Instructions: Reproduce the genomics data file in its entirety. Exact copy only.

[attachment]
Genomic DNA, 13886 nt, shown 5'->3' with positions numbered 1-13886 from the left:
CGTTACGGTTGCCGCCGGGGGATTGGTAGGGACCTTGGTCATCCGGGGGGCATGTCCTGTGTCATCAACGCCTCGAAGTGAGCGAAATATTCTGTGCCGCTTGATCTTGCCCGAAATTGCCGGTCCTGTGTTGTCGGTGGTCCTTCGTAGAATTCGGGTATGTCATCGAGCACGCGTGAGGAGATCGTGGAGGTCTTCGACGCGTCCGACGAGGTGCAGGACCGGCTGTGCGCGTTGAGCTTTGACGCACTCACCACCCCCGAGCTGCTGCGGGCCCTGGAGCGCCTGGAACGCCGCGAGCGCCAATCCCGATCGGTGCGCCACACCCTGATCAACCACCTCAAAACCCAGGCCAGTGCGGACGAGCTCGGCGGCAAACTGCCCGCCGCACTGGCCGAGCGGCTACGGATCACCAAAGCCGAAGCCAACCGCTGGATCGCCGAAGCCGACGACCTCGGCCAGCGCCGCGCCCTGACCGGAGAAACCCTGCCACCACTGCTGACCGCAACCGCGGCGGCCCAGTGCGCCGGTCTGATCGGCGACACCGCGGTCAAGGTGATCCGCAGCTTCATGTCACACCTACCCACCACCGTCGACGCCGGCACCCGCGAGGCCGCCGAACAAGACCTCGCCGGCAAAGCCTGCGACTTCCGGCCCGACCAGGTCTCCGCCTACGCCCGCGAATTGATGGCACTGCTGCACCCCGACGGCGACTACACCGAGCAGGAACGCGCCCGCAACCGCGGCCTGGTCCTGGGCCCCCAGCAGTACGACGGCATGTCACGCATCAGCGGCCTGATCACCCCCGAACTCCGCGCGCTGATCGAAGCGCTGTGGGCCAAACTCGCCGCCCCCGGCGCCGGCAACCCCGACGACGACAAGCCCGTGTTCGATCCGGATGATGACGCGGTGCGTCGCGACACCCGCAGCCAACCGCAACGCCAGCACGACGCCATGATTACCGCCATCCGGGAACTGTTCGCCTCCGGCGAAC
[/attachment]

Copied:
Genomic DNA, 13886 nt, shown 5'->3' with positions numbered 1-13886 from the left:
CGTTACGGTTGCCGCCGGGGGATTGGTAGGGACCTTGGTCATCCGGGGGGCATGTCCTGTGTCATCAACGCCTCGAAGTGAGCGAAATATTCTGTGCCGCTTGATCTTGCCCGAAATTGCCGGTCCTGTGTTGTCGGTGGTCCTTCGTAGAATTCGGGTATGTCATCGAGCACGCGTGAGGAGATCGTGGAGGTCTTCGACGCGTCCGACGAGGTGCAGGACCGGCTGTGCGCGTTGAGCTTTGACGCACTCACCACCCCCGAGCTGCTGCGGGCCCTGGAGCGCCTGGAACGCCGCGAGCGCCAATCCCGATCGGTGCGCCACACCCTGATCAACCACCTCAAAACCCAGGCCAGTGCGGACGAGCTCGGCGGCAAACTGCCCGCCGCACTGGCCGAGCGGCTACGGATCACCAAAGCCGAAGCCAACCGCTGGATCGCCGAAGCCGACGACCTCGGCCAGCGCCGCGCCCTGACCGGAGAAACCCTGCCACCACTGCTGACCGCAACCGCGGCGGCCCAGTGCGCCGGTCTGATCGGCGACACCGCGGTCAAGGTGATCCGCAGCTTCATGTCACACCTACCCACCACCGTCGACGCCGGCACCCGCGAGGCCGCCGAACAAGACCTCGCCGGCAAAGCCTGCGACTTCCGGCCCGACCAGGTCTCCGCCTACGCCCGCGAATTGATGGCACTGCTGCACCCCGACGGCGACTACACCGAGCAGGAACGCGCCCGCAACCGCGGCCTGGTCCTGGGCCCCCAGCAGTACGACGGCATGTCACGCATCAGCGGCCTGATCACCCCCGAACTCCGCGCGCTGATCGAAGCGCTGTGGGCCAAACTCGCCGCCCCCGGCGCCGGCAACCCCGACGACGACAAGCCCGTGTTCGATCCGGATGATGACGCGGTGCGTCGCGACACCCGCAGCCAACCGCAACGCCAGCACGACGCCATGATTACCGCCATCCGGGAACTGTTCGCCTCCGGCGAAC